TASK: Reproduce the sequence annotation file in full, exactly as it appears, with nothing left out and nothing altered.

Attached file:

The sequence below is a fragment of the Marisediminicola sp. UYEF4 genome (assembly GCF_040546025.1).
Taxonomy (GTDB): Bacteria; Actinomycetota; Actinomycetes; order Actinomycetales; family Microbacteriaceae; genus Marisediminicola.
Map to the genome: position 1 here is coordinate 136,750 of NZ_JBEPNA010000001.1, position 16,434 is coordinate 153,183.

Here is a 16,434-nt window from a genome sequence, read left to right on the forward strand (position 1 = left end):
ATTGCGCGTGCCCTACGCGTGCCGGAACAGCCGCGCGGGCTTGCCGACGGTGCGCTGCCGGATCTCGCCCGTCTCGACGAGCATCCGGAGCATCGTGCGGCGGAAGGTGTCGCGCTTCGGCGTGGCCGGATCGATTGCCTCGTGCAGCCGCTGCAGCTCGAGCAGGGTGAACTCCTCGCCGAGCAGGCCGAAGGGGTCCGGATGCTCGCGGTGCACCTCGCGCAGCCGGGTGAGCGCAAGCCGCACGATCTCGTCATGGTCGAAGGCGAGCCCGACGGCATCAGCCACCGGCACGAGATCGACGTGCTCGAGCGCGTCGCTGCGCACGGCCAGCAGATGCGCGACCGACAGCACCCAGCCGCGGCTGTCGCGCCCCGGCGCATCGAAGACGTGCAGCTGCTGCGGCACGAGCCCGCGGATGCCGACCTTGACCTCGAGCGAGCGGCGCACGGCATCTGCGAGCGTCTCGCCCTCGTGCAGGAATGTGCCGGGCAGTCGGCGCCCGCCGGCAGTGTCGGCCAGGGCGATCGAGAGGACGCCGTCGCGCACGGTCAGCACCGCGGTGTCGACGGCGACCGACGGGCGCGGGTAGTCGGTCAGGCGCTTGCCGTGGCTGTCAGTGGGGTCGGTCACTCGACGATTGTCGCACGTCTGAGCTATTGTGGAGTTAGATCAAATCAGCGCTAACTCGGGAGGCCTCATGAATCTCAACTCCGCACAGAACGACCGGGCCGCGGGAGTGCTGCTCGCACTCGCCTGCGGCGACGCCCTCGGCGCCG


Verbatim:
The sequence below is a fragment of the Marisediminicola sp. UYEF4 genome (assembly GCF_040546025.1).
Taxonomy (GTDB): Bacteria; Actinomycetota; Actinomycetes; order Actinomycetales; family Microbacteriaceae; genus Marisediminicola.
Map to the genome: position 1 here is coordinate 136,750 of NZ_JBEPNA010000001.1, position 16,434 is coordinate 153,183.

Here is a 16,434-nt window from a genome sequence, read left to right on the forward strand (position 1 = left end):
ATTGCGCGTGCCCTACGCGTGCCGGAACAGCCGCGCGGGCTTGCCGACGGTGCGCTGCCGGATCTCGCCCGTCTCGACGAGCATCCGGAGCATCGTGCGGCGGAAGGTGTCGCGCTTCGGCGTGGCCGGATCGATTGCCTCGTGCAGCCGCTGCAGCTCGAGCAGGGTGAACTCCTCGCCGAGCAGGCCGAAGGGGTCCGGATGCTCGCGGTGCACCTCGCGCAGCCGGGTGAGCGCAAGCCGCACGATCTCGTCATGGTCGAAGGCGAGCCCGACGGCATCAGCCACCGGCACGAGATCGACGTGCTCGAGCGCGTCGCTGCGCACGGCCAGCAGATGCGCGACCGACAGCACCCAGCCGCGGCTGTCGCGCCCCGGCGCATCGAAGACGTGCAGCTGCTGCGGCACGAGCCCGCGGATGCCGACCTTGACCTCGAGCGAGCGGCGCACGGCATCTGCGAGCGTCTCGCCCTCGTGCAGGAATGTGCCGGGCAGTCGGCGCCCGCCGGCAGTGTCGGCCAGGGCGATCGAGAGGACGCCGTCGCGCACGGTCAGCACCGCGGTGTCGACGGCGACCGACGGGCGCGGGTAGTCGGTCAGGCGCTTGCCGTGGCTGTCAGTGGGGTCGGTCACTCGACGATTGTCGCACGTCTGAGCTATTGTGGAGTTAGATCAAATCAGCGCTAACTCGGGAGGCCTCATGAATCTCAACTCCGCACAGAACGACCGGGCCGCGGGAGTGCTGCTCGCACTCGCCTGCGGCGACGCCCTCGGCGCCG